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Essentially, your net worth is the value of what you own, minus what you owe. Or, as a formula:

assets - liabilities = net worth

An easy way to figure it out it is via an online calculator like the one at Bankrate.com. But you may also want to track your net worth over time to see your progress, in which case you could use an online program like Mint.com that will remember your past results or even a simple Excel spreadsheet.

To calculate it manually, you’d start by adding together all your assets. Here is a list what qualifies:

  • The amount your checking and savings accounts
  • The amount in your brokerage and retirement accounts
  • The market value of your home
  • The estimated value of the items in your home
  • The value of your car
  • Cash value life insurance

Next, you’d subtract your liabilities. If you aren’t sure how much you owe, get a copy of your credit report, since all your debts are listed there. Here is a list of common liabilities:

  • Home loans, such as a mortgage, home equity loan or line of credit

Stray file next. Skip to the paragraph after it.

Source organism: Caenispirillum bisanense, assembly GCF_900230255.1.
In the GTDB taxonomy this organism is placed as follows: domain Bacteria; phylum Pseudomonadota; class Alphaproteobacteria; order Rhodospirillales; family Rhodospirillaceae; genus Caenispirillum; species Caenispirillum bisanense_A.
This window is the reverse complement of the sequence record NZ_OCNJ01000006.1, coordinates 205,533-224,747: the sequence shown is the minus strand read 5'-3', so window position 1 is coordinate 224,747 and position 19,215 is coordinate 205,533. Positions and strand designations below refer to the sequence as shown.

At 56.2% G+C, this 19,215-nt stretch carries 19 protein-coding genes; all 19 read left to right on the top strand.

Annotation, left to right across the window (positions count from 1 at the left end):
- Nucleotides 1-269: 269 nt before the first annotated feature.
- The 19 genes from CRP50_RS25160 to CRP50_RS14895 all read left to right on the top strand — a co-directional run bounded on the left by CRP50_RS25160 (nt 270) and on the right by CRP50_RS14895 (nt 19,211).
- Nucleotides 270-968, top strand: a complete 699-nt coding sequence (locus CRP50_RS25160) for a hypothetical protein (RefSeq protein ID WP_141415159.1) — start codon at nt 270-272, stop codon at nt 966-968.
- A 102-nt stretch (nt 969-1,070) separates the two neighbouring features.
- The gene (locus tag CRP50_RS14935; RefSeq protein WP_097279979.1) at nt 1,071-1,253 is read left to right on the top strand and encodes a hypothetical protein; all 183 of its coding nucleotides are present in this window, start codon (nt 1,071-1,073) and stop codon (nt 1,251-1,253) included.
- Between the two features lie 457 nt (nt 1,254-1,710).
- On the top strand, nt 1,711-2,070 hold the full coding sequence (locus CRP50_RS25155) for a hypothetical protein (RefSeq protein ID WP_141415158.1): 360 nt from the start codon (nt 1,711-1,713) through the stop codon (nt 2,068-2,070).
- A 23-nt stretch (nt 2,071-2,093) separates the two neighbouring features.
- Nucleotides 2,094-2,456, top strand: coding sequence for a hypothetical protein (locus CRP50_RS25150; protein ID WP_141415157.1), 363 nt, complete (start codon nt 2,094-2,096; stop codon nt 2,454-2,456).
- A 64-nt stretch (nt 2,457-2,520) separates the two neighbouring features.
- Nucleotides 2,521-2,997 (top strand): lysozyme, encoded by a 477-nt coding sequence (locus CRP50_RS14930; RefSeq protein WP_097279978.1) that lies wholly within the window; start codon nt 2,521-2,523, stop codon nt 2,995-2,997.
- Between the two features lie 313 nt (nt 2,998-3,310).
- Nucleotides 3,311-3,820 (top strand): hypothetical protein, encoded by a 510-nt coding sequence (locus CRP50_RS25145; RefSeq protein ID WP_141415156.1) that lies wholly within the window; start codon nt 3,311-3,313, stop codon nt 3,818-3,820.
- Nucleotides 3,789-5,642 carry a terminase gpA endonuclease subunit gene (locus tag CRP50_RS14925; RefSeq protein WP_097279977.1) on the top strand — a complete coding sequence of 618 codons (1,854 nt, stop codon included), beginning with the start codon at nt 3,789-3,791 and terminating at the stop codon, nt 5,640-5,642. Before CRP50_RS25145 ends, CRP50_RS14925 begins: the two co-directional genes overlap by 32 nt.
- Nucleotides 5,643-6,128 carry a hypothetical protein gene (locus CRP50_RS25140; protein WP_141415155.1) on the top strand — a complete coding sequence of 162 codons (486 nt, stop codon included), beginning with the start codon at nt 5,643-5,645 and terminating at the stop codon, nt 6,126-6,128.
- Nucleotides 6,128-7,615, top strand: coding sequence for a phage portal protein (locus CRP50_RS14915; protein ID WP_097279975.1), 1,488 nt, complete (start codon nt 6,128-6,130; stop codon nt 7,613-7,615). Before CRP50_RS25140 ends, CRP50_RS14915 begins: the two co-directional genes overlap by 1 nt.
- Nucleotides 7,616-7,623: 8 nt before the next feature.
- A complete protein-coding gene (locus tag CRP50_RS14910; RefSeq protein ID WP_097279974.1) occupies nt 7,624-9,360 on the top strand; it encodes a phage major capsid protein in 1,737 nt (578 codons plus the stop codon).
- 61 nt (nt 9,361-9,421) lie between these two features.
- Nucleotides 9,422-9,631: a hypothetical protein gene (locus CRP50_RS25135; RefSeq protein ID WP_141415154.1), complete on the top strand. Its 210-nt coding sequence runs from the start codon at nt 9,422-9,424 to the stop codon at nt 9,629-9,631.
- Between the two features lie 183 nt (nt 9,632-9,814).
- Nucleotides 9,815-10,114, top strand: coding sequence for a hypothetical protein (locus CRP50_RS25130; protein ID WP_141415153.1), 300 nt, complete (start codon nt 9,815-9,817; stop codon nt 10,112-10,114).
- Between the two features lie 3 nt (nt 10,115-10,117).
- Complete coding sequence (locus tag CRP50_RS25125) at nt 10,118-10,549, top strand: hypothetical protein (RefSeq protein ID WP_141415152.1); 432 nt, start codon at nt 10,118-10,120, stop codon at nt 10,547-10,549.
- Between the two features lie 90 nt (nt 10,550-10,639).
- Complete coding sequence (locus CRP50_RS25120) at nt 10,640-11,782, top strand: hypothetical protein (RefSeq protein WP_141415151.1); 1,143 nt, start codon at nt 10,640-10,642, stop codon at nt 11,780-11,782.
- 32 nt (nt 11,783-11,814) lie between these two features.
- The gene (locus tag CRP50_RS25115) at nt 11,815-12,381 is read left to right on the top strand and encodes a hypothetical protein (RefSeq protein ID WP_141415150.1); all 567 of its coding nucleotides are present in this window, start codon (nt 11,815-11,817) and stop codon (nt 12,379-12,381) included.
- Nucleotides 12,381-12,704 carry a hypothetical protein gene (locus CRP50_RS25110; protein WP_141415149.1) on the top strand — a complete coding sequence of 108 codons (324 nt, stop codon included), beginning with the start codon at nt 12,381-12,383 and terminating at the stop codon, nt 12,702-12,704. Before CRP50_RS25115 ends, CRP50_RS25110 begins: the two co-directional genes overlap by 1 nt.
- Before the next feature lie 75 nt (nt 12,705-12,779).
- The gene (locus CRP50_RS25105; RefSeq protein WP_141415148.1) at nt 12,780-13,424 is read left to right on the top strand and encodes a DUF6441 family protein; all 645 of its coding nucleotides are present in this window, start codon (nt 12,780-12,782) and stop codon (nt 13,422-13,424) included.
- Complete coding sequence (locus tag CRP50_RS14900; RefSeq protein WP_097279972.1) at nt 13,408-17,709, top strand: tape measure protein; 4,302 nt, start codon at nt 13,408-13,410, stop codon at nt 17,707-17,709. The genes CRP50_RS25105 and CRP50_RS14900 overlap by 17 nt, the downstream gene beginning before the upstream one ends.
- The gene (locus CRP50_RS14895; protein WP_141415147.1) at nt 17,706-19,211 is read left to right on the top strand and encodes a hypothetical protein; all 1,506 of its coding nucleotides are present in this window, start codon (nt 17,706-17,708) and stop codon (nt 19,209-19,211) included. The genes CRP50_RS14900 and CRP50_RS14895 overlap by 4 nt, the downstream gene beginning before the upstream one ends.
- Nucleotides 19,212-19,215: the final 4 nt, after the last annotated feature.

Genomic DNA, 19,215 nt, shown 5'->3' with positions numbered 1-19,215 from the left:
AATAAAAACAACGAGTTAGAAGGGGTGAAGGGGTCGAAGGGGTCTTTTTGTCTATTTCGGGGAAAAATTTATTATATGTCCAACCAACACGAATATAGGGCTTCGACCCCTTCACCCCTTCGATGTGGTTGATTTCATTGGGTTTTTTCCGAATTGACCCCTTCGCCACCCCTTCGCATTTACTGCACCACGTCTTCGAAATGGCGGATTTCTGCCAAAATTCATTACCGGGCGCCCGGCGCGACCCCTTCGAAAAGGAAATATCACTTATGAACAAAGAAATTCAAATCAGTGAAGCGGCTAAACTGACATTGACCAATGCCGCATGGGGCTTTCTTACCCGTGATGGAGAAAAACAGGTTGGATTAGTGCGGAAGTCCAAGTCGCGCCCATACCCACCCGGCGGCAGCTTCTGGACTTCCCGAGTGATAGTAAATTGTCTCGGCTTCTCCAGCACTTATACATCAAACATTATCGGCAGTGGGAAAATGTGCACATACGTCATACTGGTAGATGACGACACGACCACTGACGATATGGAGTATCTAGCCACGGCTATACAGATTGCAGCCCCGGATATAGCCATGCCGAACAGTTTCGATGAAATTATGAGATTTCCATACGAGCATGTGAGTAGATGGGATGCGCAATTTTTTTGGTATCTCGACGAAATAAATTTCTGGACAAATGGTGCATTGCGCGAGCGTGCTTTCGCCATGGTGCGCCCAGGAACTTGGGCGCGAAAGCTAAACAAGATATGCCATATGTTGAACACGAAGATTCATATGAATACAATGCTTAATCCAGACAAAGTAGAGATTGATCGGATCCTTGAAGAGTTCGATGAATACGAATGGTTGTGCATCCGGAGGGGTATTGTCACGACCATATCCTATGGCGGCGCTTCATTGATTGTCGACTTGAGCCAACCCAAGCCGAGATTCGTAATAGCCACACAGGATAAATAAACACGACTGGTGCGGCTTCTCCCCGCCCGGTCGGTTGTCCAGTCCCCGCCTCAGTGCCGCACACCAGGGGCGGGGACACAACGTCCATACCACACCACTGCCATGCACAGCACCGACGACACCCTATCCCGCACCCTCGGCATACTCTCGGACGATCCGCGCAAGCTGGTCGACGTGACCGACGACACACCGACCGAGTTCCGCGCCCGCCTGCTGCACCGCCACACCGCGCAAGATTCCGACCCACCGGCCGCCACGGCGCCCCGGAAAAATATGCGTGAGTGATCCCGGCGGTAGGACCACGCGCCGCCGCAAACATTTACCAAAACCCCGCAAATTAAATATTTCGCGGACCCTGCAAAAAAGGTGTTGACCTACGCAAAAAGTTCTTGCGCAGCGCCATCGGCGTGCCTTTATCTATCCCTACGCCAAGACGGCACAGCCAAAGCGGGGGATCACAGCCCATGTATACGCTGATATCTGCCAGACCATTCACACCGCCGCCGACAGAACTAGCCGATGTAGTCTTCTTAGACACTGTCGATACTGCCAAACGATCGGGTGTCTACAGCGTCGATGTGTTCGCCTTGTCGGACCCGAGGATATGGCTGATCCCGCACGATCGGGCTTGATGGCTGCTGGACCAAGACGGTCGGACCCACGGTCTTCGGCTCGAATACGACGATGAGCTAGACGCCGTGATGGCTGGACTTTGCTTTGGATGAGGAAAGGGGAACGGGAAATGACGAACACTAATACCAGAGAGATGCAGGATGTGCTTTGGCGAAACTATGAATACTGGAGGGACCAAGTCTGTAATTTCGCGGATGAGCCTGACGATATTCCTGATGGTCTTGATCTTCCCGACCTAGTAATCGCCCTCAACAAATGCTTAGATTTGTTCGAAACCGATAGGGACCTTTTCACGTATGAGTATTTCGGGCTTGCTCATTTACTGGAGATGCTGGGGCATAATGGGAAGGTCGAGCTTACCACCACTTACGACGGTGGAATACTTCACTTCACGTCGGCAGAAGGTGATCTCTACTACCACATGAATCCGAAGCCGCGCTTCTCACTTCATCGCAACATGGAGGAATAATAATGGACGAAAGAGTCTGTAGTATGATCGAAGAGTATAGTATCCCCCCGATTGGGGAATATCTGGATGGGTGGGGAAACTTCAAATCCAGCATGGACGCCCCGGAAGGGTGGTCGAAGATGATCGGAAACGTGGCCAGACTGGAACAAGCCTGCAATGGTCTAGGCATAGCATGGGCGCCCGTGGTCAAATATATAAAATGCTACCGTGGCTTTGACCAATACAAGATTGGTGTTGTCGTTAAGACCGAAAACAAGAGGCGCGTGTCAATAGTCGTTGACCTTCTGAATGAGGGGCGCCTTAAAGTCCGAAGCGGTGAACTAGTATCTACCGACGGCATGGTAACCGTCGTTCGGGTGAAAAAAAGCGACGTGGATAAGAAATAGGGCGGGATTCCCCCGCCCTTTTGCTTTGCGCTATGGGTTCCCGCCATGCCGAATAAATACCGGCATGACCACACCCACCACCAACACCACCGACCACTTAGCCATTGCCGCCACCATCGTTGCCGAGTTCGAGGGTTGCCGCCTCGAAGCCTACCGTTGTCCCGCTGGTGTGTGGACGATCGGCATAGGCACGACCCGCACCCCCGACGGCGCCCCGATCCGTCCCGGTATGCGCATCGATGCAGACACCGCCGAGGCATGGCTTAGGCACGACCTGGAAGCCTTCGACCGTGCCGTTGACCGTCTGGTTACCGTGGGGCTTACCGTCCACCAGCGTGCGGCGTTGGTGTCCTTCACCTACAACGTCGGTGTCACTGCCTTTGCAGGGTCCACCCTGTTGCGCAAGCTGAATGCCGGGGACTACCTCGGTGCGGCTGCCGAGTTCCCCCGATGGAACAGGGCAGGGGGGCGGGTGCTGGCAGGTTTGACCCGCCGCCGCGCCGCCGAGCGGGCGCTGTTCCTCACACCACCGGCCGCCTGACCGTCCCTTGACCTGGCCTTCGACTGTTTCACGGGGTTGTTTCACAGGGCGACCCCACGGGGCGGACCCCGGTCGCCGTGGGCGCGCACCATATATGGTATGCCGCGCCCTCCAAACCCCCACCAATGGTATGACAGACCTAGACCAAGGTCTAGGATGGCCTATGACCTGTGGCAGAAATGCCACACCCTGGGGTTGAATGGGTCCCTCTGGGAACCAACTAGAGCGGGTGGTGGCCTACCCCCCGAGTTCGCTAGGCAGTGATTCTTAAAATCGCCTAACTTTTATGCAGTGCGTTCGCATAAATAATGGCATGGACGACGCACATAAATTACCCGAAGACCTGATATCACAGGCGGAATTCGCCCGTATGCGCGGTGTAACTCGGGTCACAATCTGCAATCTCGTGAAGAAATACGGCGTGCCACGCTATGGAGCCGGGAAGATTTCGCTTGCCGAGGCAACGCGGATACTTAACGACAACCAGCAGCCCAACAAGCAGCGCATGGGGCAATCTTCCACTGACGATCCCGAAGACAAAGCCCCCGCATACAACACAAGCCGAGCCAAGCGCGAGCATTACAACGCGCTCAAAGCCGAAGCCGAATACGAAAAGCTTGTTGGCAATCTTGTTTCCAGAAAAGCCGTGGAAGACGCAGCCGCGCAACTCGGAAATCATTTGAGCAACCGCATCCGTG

• Auto loan or lease
  • Credit cards
  • Student loans
  • Other loans, such as a personal bank loan or a 401(k) loan.

That will give you your net worth.

Calculating your number on an annual basis can help keep you on track. “It can act as a nudge,” says Colorado Springs, Colo. financial planner Linda Leitz. For example, seeing your net worth dipping might motivate you to focus on repaying your debts or building your savings. Seeing your net worth rise may motivate you to continue your savings pace, despite any tough sacrifices you’re making to do so.

Read next: Compare Your Net Worth to the Average American’s

Keep in mind, however, that net worth only offers a snapshot on a moving target: some of your assets, such as your home and stocks, will likely change in value on a regular basis no matter what you do, and those changes aren’t necessarily indicative of a need to take any action.